US Robotics has a chart at http://www.usrobotics.com/products/home/compare-home.asp that serves a similar purpose. The consumer-oriented US Robotics Performance Pro modem (3CP5610A) also looks good. Not sure if USR is still developing and using their own chipsets or if they’ve gone to Lucent and Rockwell chipsets as a cost-saving measure.
I know of no external Winmodems, but they’re not a technical impossibility. I doubt we’ll ever see serial (RS-232) Winmodems, but USB Winmodems would be less of a surprise. I know of none, and it kind of defeats the purpose, but the words “no external modems are Winmodems” make me nervous. If you want to be really safe now and in the future, look for DOS and Linux compatibility even if you’re buying an external.
From: Al Hedstrom
Subject: The Optimizing Book
Yes, Amazon has it on sale, but they make up for it on their shipping. I did a comparison for final cost with shipping and tax and BookPool is still cheaper (by 30 cents).
Just thought you’d like to know.
BTW, I think your notes today were excellent. I’ve followed your column for a few years now, but your comments on American politics were right on the money.
Figures. I hate it when companies lower their prices but then jack their shipping rates up to compensate. Especially when it ruins my marketing schpiel. In my day, I’ll tell you, people were honest and didn’t do things like–oh. Wait a minute. I’m 25. This is my day. Were people ever honest?
I guess the workaround is to order $100 worth of stuff so you can get the free shipping. Or order from Bookpool.
And thanks for the compliments on my soapboxing, both here and on your site. In response to your comments there, back when I was writing for newspapers, you know what editors did when I tried to write like that? They’d sprinkle their agenda into it, so I looked like a left-wing nut by the time the thing was finished. Of course, it was my name on it, not theirs. So I had to turn into a right-wing nut in the hopes that they’d miss a couple of right-wing nuggets and we’d have a somewhat balanced perspective. So I started writing about technology, in hopes that it’d all sail over the editors’ heads and they’d leave it alone. They found ways to mess that up too. So I said screw it, I’ll get a job fixing computers instead because at least it pays better.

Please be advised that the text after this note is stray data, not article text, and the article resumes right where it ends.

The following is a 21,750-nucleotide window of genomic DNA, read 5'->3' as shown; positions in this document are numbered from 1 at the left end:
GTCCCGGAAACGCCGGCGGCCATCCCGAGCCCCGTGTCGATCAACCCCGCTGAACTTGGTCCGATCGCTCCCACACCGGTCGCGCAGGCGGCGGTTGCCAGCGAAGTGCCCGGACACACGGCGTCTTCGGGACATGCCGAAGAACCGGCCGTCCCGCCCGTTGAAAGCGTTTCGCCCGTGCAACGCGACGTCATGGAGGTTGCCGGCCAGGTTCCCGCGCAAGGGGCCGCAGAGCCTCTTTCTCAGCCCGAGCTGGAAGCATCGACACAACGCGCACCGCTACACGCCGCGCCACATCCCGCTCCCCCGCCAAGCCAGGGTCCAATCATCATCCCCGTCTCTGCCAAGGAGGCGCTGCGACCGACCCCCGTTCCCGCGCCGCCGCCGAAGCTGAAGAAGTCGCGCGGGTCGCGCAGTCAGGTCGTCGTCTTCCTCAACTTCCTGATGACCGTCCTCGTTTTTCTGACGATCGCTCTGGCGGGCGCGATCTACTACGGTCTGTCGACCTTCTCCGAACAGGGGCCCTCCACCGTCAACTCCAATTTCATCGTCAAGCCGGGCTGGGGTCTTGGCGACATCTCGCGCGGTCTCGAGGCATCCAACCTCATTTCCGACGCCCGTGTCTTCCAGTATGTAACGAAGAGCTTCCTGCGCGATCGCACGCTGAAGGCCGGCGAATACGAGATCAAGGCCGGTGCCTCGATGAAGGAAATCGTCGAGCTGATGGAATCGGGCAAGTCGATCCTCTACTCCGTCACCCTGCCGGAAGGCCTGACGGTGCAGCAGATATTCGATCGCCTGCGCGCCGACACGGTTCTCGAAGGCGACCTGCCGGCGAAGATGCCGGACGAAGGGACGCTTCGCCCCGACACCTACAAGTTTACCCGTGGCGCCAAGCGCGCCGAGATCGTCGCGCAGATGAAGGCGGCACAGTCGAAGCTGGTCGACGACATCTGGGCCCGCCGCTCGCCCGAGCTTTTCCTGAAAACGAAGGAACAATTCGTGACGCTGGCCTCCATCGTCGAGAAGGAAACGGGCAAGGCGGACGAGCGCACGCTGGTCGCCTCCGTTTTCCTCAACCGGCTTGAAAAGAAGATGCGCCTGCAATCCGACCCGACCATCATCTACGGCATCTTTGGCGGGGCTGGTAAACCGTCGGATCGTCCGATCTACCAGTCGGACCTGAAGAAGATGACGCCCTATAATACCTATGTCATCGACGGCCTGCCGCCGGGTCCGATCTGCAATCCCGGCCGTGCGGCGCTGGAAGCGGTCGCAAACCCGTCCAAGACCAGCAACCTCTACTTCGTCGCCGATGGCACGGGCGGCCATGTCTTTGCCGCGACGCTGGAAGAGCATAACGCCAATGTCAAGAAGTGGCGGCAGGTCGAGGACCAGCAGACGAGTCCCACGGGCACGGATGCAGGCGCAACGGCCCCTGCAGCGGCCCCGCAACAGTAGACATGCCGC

And that’s why I don’t stop talking about Shopper UK. An editor’s job is to make sure the reporter/writer did his/her job and that the story doesn’t break any laws. But there aren’t many of those out there.
From: “Bruce Edwards” <Bruce@nospam.BruceEdwards.com>
Subject: The Election
Enjoyed reading your journal today and appreciate your political view point. Another item some folks seem to forget (and I have not read the Texas statutes to verify this, but this is what has been reported) is that the governor of Texas can not stay an execution permanently or pardon someone condemned to die. What he can do is give them a 30 day reprieve. That, of course, does not change the valid point that the execution of those guilty of terrible crimes should be done in the most solemn manner.
On a slightly different but related subject – if you find the time, I’d really appreciate your critique of my online journal and your comments on any of the topics discussed if they interest you. I’ve been mostly thinking about the election lately and that really shows in the last four weeks or so but there are other topics addressed.
Well, I hope you have a great weekend. I look forward to your continued journal updates.
Bruce W. Edwards www.BruceEdwards.com/journal
Thanks. I’ll try to head your direction. I’m not the most well-traveled Daynoter due to my infamous wrists, but I’ll see what I can do. Not sure when I’ll fire off something like Saturday’s or Friday’s again (I
thought Friday’s late update was the better piece, which shows what I know), but I try to make it worth everyone’s while to come around.